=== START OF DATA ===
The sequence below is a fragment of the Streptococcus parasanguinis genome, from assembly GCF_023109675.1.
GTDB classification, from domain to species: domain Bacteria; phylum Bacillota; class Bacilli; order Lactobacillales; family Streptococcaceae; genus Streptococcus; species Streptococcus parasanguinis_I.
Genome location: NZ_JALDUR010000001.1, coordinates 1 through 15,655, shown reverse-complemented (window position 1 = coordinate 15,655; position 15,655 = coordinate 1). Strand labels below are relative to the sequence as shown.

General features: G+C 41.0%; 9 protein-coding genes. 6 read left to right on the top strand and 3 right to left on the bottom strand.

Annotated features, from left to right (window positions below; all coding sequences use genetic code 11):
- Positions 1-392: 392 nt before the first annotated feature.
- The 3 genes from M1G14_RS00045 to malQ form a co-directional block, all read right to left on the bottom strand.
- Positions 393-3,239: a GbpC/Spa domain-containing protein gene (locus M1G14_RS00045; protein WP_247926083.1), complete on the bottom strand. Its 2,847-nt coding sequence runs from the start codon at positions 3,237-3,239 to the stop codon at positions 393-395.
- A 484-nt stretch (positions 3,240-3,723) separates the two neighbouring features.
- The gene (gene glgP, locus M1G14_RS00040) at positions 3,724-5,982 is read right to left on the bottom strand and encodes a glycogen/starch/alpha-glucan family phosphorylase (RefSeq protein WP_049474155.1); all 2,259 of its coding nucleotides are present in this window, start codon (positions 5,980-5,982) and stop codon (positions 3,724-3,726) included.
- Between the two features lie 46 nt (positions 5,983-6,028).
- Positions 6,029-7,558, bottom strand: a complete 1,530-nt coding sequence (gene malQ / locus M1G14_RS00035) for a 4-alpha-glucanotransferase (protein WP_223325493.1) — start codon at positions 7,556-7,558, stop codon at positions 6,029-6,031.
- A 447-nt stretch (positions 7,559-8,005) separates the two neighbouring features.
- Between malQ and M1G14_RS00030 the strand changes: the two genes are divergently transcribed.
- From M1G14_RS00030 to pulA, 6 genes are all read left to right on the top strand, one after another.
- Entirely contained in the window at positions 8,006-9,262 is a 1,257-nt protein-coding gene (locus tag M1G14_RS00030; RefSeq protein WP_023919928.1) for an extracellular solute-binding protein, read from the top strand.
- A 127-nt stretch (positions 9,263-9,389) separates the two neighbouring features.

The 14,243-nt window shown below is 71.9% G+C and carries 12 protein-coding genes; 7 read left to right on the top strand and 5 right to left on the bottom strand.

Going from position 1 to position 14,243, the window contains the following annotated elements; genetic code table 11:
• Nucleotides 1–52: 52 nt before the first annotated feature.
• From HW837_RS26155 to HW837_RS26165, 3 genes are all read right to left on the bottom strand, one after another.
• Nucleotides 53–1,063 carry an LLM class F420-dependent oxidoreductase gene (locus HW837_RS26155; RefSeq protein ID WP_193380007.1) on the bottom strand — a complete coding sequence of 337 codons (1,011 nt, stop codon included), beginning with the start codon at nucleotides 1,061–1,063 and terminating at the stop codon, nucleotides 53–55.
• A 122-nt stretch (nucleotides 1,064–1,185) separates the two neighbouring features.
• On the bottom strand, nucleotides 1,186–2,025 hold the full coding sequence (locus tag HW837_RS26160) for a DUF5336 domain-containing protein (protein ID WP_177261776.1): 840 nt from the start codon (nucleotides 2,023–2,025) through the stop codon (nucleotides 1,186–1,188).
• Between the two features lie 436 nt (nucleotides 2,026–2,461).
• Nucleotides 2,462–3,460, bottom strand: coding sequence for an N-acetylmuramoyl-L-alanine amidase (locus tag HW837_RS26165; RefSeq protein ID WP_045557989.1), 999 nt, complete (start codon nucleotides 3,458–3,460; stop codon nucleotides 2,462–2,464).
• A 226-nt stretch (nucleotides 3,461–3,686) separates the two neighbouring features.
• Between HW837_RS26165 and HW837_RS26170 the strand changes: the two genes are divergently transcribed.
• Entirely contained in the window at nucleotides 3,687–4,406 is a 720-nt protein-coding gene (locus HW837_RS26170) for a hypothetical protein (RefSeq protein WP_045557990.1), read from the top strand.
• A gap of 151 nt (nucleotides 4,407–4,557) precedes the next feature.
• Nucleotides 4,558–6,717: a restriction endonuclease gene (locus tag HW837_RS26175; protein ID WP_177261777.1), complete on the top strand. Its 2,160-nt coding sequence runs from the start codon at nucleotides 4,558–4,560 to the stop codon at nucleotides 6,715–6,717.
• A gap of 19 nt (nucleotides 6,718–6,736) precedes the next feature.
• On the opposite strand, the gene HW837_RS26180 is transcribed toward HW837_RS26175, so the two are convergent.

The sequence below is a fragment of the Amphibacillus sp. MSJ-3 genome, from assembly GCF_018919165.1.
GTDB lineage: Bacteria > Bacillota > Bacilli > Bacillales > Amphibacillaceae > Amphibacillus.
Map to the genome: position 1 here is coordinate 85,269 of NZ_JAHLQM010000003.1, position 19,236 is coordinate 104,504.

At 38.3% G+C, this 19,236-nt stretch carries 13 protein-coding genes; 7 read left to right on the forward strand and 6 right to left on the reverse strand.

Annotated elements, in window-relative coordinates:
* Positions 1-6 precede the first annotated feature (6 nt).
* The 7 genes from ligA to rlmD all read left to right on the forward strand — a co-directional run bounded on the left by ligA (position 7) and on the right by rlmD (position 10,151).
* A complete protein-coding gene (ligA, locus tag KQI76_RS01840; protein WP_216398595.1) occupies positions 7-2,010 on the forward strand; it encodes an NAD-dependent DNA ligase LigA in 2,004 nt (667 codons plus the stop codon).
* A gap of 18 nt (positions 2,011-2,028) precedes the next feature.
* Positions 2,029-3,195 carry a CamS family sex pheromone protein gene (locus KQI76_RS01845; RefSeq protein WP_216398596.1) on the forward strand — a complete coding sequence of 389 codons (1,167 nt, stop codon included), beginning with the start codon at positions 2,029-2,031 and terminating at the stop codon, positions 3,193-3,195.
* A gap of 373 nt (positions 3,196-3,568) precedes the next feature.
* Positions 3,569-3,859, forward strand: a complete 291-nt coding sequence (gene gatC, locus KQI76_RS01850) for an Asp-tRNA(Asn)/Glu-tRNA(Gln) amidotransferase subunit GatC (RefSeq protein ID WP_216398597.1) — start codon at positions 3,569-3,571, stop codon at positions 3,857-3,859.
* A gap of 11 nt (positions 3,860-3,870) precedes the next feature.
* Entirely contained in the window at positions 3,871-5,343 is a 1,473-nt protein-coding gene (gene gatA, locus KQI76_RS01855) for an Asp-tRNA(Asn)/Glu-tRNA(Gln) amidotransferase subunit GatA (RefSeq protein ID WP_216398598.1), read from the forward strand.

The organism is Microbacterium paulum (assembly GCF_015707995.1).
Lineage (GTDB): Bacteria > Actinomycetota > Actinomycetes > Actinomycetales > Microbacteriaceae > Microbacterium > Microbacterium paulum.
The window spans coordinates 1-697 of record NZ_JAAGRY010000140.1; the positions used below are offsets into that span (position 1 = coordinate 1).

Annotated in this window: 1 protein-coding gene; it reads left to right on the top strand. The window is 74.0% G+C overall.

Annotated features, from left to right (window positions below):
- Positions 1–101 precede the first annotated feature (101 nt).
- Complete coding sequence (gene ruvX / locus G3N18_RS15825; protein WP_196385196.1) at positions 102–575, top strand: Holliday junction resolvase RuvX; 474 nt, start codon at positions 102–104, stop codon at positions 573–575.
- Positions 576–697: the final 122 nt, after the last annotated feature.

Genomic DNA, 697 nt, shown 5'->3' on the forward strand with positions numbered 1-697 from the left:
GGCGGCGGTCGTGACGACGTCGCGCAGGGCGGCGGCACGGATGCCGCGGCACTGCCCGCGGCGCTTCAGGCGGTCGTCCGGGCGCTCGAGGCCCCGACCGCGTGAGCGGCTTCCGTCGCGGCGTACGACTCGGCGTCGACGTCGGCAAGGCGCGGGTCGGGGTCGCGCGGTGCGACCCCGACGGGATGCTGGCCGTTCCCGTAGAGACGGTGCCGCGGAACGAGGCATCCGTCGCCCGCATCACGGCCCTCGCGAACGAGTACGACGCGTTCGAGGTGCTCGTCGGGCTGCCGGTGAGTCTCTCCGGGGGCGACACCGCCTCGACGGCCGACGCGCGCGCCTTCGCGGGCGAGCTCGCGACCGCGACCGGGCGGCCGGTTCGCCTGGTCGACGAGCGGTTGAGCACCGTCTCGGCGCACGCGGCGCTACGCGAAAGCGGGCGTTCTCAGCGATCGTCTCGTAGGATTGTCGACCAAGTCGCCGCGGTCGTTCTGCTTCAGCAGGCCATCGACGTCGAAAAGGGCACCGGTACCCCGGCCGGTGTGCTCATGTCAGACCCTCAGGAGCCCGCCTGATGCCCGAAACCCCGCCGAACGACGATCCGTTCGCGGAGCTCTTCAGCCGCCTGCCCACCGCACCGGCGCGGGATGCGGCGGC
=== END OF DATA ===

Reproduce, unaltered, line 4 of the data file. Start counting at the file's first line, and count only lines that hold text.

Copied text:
General features: G+C 41.0%; 9 protein-coding genes. 6 read left to right on the top strand and 3 right to left on the bottom strand.